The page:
WRITTEN BY MALIK ADÁN / PHOTOGRAPHED BY MABEL JIMENEZ AND RYAN SANCHEZ
“I feel blessed to just be able to do stuff for my city, man. To give back to this beautiful place that has shared so much beautiful magic with me.”
If you’ve ever been down in the heart of San Francisco’s Mission district, you’ve seen Mel Water’s work. On 19th and Mission Street on the side of a local shop, is a stark, black and white mural of one of the neighborhood’s legends: Carlos Santana. He’s pensive in the image, hands clasped in front of his face as he looks past passersby. He’s surrounded and propped up by stylized Aztec figureheads and emblems, provided by fellow San Francisco muralist HYDE. Above, a singular message is emblazoned in the Old English/Caslon Black typeface: Para La Mission.
The statement is declarative in many senses. The immediate one being that Santana himself — all his works and contributions to the musical world — are a way of putting the majority Latinx neighborhood on the map. Simultaneously, the mural as an art piece is a living gift to the people — a marker of who has come out of its vibrant community and who has yet to come.
For some, the grandiose nature of the mural might make it seem like the work of an outsider looking to make a name for themselves in a city they know nothing about. Of course, we know what they say about assumptions. Consider those doubly true when it concerns assuming things about Mel.
“Don’t get me wrong, I love every neighborhood in the city. But The Mission hits home because — as a youth — my grandmother lived on top of the hill, in Daly City. So you know, traveling on the 14 Mission bus was normal, you know. Going grocery shopping at Mission Market or whatnot. So the influence of the whole neighborhood brought me back to my youth. So I was like, ‘Wow, now I can give back and have my own mural, in a prominent spot.’”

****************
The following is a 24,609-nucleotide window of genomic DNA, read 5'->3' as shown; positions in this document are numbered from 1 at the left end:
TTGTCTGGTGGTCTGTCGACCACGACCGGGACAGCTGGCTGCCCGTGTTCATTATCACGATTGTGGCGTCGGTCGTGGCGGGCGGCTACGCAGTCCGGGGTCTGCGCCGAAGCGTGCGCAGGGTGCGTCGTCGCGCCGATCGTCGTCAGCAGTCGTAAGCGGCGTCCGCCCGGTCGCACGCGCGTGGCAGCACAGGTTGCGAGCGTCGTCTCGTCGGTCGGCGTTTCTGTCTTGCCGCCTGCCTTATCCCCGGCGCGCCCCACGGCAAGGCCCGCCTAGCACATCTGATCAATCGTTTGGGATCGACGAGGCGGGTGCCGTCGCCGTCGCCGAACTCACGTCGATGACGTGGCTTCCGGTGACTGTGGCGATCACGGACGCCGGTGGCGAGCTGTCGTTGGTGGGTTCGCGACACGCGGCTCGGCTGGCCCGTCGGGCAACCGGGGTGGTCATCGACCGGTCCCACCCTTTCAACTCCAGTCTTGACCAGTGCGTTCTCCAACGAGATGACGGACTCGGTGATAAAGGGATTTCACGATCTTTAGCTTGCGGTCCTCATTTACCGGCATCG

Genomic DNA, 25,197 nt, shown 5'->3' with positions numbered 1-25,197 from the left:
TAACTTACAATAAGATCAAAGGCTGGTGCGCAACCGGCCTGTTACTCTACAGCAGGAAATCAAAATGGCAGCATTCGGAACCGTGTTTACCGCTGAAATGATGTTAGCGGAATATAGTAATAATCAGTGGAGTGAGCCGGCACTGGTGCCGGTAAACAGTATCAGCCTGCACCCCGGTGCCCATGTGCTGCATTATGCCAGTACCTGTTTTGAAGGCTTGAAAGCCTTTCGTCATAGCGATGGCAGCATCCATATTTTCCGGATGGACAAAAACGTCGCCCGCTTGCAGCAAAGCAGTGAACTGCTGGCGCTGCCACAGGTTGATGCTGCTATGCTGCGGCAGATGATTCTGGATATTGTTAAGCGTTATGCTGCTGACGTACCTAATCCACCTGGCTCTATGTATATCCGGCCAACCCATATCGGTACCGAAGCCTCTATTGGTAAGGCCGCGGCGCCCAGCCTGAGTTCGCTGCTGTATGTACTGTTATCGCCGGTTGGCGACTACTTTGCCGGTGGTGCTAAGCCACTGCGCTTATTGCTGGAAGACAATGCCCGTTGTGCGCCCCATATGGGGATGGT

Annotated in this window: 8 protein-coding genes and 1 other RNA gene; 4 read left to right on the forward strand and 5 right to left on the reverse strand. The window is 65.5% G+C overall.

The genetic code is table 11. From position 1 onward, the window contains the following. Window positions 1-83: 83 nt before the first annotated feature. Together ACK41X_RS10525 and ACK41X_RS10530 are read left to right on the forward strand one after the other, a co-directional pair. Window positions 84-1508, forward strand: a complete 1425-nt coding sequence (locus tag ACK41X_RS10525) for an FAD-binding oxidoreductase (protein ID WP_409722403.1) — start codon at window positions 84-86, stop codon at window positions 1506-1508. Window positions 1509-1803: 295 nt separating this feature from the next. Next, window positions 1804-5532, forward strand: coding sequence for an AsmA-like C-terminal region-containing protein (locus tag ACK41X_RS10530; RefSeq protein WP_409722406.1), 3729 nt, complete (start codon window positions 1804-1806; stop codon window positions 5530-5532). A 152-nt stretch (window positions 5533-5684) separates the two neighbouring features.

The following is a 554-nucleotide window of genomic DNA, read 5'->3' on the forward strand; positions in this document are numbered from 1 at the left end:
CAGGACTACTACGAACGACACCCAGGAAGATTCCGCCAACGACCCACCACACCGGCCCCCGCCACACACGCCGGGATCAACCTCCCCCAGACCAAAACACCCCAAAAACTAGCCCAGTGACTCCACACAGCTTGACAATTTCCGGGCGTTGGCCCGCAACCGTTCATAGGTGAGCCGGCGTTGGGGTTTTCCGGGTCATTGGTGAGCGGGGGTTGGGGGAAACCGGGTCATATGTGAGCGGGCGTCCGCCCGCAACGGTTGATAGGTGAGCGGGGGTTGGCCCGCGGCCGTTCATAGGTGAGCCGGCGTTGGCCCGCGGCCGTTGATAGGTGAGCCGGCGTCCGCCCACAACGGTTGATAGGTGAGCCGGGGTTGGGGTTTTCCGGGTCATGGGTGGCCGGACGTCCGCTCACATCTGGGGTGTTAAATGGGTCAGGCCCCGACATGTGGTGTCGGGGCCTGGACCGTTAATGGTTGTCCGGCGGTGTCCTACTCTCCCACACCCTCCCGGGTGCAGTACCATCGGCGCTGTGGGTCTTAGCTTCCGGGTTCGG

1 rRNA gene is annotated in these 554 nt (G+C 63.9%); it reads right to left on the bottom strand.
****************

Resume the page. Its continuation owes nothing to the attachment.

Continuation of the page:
For Mel, his contributions to muralism is a legacy that began with the art he saw around him as a youth.
“I had the best of both worlds. I love graffiti because of my brother and my uncle and my cousin. We’re offspring of the 1980s breakdancer movement and 90s hip hop and graffiti. So I’ve seen my brother writing graffiti. I’ve seen my uncle dabbling with graffiti. I’ve seen my cousin being engulfed in graffiti with guys that I admire. On the flip side, from the traditional murals, was the 90s graffiti. And it was just like, dudes were doing street art back then, like illegally. You know, it was free art, man. It was like nobody was getting commission, people were just getting it up and expressing themselves in a Golden Era. Which is what we call it, the Golden Era of San Francisco.”
Twist. Spy. DREAM. Dug One from TMF. Mel lists these names and more with a spectator’s wonder and a peer’s reverence. As one should: the godfathers of SF’s graffiti movement paved the way for public art—from the streets, not the galleries and the white towers—to finally live outside the shadow of criminality. That tension between worlds was equally true to Mel’s own beginnings in the game, which may have, allegedly, started with a can of Krylon Regal Blue from a certain Kmart in Colma.